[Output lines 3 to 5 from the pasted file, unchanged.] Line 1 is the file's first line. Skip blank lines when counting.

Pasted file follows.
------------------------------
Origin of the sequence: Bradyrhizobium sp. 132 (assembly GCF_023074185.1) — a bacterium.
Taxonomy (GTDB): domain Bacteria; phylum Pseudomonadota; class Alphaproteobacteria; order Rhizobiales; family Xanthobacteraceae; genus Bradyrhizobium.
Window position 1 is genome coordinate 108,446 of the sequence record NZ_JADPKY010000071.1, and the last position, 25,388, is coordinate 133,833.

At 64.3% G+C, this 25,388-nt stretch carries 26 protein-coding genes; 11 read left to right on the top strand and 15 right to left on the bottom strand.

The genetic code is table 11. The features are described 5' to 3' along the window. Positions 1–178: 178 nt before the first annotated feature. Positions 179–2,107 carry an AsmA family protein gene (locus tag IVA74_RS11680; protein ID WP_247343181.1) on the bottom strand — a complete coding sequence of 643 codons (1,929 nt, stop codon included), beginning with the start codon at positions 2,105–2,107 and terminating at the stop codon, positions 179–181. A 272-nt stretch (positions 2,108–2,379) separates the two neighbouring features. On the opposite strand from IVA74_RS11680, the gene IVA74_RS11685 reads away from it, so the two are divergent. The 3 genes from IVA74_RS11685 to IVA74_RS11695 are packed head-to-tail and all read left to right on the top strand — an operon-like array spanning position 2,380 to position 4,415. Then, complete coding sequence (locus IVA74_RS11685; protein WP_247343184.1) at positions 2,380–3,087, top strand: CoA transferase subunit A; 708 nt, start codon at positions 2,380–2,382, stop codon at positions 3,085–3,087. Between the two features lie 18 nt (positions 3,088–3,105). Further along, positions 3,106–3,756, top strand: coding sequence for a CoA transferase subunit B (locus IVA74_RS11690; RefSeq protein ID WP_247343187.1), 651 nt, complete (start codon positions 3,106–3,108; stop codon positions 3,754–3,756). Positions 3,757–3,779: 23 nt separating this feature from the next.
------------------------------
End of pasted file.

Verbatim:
Window position 1 is genome coordinate 108,446 of the sequence record NZ_JADPKY010000071.1, and the last position, 25,388, is coordinate 133,833.

At 64.3% G+C, this 25,388-nt stretch carries 26 protein-coding genes; 11 read left to right on the top strand and 15 right to left on the bottom strand.

The genetic code is table 11. The features are described 5' to 3' along the window. Positions 1–178: 178 nt before the first annotated feature. Positions 179–2,107 carry an AsmA family protein gene (locus tag IVA74_RS11680; protein ID WP_247343181.1) on the bottom strand — a complete coding sequence of 643 codons (1,929 nt, stop codon included), beginning with the start codon at positions 2,105–2,107 and terminating at the stop codon, positions 179–181. A 272-nt stretch (positions 2,108–2,379) separates the two neighbouring features. On the opposite strand from IVA74_RS11680, the gene IVA74_RS11685 reads away from it, so the two are divergent. The 3 genes from IVA74_RS11685 to IVA74_RS11695 are packed head-to-tail and all read left to right on the top strand — an operon-like array spanning position 2,380 to position 4,415. Then, complete coding sequence (locus IVA74_RS11685; protein WP_247343184.1) at positions 2,380–3,087, top strand: CoA transferase subunit A; 708 nt, start codon at positions 2,380–2,382, stop codon at positions 3,085–3,087. Between the two features lie 18 nt (positions 3,088–3,105). Further along, positions 3,106–3,756, top strand: coding sequence for a CoA transferase subunit B (locus IVA74_RS11690; RefSeq protein ID WP_247343187.1), 651 nt, complete (start codon positions 3,106–3,108; stop codon positions 3,754–3,756). Positions 3,757–3,779: 23 nt separating this feature from the next.